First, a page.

Local organizations may be playing a larger role in the environmental movement. "A lot of environmental protection these days is taking place not at the national or state levels but at the community level," Wilson told the Chronicle of Philanthropy earlier this year. He sees an "increasing trend of communities' realizing that they need to organize, to fight back, and to take responsibility for protecting their neighborhoods."

The time may be right for community and local groups to move to the forefront. Three-quarters of the participants in the Craver, Mathews, Smith & Company survey said that they prefer to give to smaller local charities. The donors believe that such groups use funds more efficiently and that contributions to the organizations go farther than donations to larger charities.

Matthew Wilson of the Toxics Action Center acknowledges that "people are paying more attention to local groups." Nevertheless, he told GuideStar, his sense is that "the overwhelming amount of money goes to national policy groups." Although local and community groups receive funding, Wilson believes that the most sizable grants continue to go to large, national, policy-oriented organizations.

The National Wildlife Federation attributes part of its success to having maintained its grassroots focus. According to Philip Kavits, vice president for communications, the organization has a "real presence at the grassroots and state level." Staff in the federation's field offices focus on issues relevant to the locality in which they are based. This decentralization enables the National Wildlife Federation to be "the largest of the national organizations but at the same time the most local."

Some observers speculate that large national and international environmental groups will receive less support in the future. Others foresee a more positive outcome. One thing, however, is clear: like the ecosystems they work to protect, environmental charities are evolving and adapting to the changes around them.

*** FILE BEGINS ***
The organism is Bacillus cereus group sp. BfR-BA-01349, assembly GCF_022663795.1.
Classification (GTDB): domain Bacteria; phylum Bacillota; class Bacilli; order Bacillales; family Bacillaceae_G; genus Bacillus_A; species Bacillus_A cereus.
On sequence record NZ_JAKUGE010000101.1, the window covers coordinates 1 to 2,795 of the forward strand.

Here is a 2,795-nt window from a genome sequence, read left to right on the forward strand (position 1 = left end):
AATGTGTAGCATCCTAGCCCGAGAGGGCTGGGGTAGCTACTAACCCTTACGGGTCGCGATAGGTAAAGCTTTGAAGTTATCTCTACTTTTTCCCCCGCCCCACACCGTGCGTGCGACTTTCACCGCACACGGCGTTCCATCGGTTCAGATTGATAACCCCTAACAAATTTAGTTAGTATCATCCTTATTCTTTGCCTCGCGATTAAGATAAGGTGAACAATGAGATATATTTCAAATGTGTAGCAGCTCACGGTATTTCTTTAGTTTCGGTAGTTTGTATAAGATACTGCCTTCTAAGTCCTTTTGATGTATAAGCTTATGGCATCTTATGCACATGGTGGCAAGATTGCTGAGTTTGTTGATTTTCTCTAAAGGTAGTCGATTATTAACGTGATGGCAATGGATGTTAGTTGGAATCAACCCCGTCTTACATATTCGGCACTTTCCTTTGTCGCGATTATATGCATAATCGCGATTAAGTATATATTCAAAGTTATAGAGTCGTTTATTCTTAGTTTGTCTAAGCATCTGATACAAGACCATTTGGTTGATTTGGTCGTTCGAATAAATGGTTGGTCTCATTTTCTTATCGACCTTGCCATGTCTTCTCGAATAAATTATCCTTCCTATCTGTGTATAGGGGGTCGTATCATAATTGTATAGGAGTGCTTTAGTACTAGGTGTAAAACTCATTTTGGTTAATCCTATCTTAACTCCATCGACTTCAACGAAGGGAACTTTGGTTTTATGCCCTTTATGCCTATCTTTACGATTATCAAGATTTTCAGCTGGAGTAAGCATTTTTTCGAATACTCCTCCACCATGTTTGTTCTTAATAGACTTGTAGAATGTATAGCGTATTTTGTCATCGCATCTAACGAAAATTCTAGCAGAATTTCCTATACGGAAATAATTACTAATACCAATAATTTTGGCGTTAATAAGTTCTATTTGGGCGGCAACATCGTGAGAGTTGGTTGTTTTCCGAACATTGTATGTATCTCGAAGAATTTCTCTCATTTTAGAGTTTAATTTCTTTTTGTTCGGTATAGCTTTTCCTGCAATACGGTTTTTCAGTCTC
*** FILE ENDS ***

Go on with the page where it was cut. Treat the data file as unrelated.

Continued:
Sources Cited

  • American Association of Fundraising Counsel. "Total Giving Increased 10.7% in 1998 Announces  GIVING USA 1999: Key Donor and Recipient Groups See 20%+ Increases in Giving." Press Release, May 25, 1999.
  • Billitteri, Thomas J. "Endowments Mark Fiscal Maturity for Environmental Groups." Chronicle of Philanthropy, December 3, 1998.
  • Dickey, Marilyn, and Domenica Marchetti. "A Giving Boom: Report Says Donations to Charities Soared by 9% Last Year, to $175-Billion."  Chronicle of Philanthropy, June 3, 1999.
  • Foundation Center. "All Fields Benefit from Dramatic Rise in Giving by Top-Ranked U.S. Foundations." Press release, January 2000.
  • Foundation Center. "Highlights of the Foundation Center's 1999 Study, Southeastern Foundations II: A Profile of the Region's Grantmaking Community." 1999.
  • Greene, Stephen G. "Recognizing That Small Is Beautiful: Grant-Making Consortium Nurtures Low-Budget Environmental Activism." Chronicle of Philanthropy, March 9, 2000.
  • Kavits, Philip, vice president for communications, National Wildlife Federation, Vienna, Va. Telephone interview with Suzanne E. Coffman, April 12, 2000.
  • "Toward 2000 and Beyond: Charitable and Social Change Giving in the New Millennium." A Craver, Mathews, Smith & Company Donor Study conduced by Peter D. Hart Research Associates. 1999.
  • Wilson, Matthew, director, Toxics Action Center, Boston, Mass. Telephone interview with Suzanne E. Coffman, April 13, 2000.

 

suzanne-coffman-150x150.jpgThe preceding post is by Suzanne E. Coffman, managing editor of the GuideStar website, with research assistance from Anne Desmond.

Topics: Environmental Charities Earth Day